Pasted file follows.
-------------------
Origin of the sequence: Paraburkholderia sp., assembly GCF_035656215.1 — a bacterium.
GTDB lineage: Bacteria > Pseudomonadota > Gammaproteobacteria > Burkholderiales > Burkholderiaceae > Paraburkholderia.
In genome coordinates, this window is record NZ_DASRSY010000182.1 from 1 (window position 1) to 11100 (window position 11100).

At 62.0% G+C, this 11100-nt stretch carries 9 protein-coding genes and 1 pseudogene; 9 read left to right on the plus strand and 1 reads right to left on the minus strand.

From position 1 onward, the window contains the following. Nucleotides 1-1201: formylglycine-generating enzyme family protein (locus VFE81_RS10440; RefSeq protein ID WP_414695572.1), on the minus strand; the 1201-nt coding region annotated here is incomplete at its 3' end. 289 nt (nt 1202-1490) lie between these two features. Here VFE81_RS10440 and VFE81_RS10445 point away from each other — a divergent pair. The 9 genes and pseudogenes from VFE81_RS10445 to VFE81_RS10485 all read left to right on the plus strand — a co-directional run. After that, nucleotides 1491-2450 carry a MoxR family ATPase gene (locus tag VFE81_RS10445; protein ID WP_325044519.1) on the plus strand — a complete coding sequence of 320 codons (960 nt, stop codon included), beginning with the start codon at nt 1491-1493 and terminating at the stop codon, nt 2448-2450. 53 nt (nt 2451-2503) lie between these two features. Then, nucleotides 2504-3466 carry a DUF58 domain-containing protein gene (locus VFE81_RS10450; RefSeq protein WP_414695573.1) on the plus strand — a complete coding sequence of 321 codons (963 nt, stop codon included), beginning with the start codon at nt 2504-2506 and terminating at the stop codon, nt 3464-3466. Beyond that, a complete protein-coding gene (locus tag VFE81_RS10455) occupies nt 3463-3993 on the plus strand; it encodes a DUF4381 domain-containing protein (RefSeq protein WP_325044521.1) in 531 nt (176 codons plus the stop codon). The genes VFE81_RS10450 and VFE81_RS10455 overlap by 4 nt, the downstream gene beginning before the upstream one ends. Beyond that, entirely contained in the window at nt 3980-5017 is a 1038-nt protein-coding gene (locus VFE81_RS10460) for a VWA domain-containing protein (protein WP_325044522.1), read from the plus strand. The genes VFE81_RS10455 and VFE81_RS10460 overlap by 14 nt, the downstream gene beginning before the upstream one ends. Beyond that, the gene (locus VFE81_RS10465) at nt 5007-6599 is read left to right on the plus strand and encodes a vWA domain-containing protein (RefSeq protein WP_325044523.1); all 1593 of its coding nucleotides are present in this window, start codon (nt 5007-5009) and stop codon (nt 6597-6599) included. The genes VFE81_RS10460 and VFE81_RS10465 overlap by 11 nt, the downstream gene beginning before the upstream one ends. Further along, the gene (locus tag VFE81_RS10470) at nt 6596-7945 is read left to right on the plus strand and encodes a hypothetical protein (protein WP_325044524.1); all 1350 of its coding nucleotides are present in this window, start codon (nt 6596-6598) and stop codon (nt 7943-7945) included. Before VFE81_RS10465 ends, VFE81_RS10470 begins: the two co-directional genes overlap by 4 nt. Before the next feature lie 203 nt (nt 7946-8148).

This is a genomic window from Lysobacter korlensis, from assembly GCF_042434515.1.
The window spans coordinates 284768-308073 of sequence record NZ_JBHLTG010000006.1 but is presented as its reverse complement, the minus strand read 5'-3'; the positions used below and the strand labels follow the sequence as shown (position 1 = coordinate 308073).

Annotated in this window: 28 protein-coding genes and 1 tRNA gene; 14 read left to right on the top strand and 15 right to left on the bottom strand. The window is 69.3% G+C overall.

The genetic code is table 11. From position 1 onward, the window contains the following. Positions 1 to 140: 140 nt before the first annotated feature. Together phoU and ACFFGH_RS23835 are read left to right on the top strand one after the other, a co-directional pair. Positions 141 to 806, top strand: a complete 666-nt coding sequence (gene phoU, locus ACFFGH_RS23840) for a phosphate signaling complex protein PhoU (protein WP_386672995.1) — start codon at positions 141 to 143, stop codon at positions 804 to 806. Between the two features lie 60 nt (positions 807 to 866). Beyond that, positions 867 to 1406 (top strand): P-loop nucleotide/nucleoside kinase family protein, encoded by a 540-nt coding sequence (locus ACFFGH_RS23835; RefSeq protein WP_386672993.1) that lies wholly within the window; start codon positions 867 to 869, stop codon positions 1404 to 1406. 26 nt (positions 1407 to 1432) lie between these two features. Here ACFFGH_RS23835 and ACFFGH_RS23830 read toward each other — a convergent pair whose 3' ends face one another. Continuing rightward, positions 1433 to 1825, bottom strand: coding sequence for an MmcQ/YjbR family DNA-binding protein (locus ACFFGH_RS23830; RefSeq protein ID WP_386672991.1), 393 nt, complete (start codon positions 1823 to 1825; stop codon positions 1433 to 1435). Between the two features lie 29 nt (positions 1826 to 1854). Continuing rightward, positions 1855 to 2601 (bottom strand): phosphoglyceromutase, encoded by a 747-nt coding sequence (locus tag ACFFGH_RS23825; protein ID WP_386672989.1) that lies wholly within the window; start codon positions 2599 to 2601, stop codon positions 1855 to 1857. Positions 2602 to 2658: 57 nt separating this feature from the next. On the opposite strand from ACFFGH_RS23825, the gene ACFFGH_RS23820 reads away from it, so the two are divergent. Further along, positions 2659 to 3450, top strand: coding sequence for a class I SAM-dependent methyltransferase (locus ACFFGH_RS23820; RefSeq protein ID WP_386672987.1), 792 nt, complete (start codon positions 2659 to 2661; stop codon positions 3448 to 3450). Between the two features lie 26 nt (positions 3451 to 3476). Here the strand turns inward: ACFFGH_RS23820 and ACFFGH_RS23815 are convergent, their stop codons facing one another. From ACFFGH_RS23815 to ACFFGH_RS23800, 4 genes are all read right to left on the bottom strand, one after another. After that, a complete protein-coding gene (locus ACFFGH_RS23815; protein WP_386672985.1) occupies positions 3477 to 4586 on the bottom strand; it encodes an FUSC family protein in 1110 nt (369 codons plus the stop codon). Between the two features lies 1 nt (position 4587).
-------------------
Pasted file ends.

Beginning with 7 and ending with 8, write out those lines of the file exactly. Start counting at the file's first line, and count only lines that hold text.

The window spans coordinates 284768-308073 of sequence record NZ_JBHLTG010000006.1 but is presented as its reverse complement, the minus strand read 5'-3'; the positions used below and the strand labels follow the sequence as shown (position 1 = coordinate 308073).

Annotated in this window: 28 protein-coding genes and 1 tRNA gene; 14 read left to right on the top strand and 15 right to left on the bottom strand. The window is 69.3% G+C overall.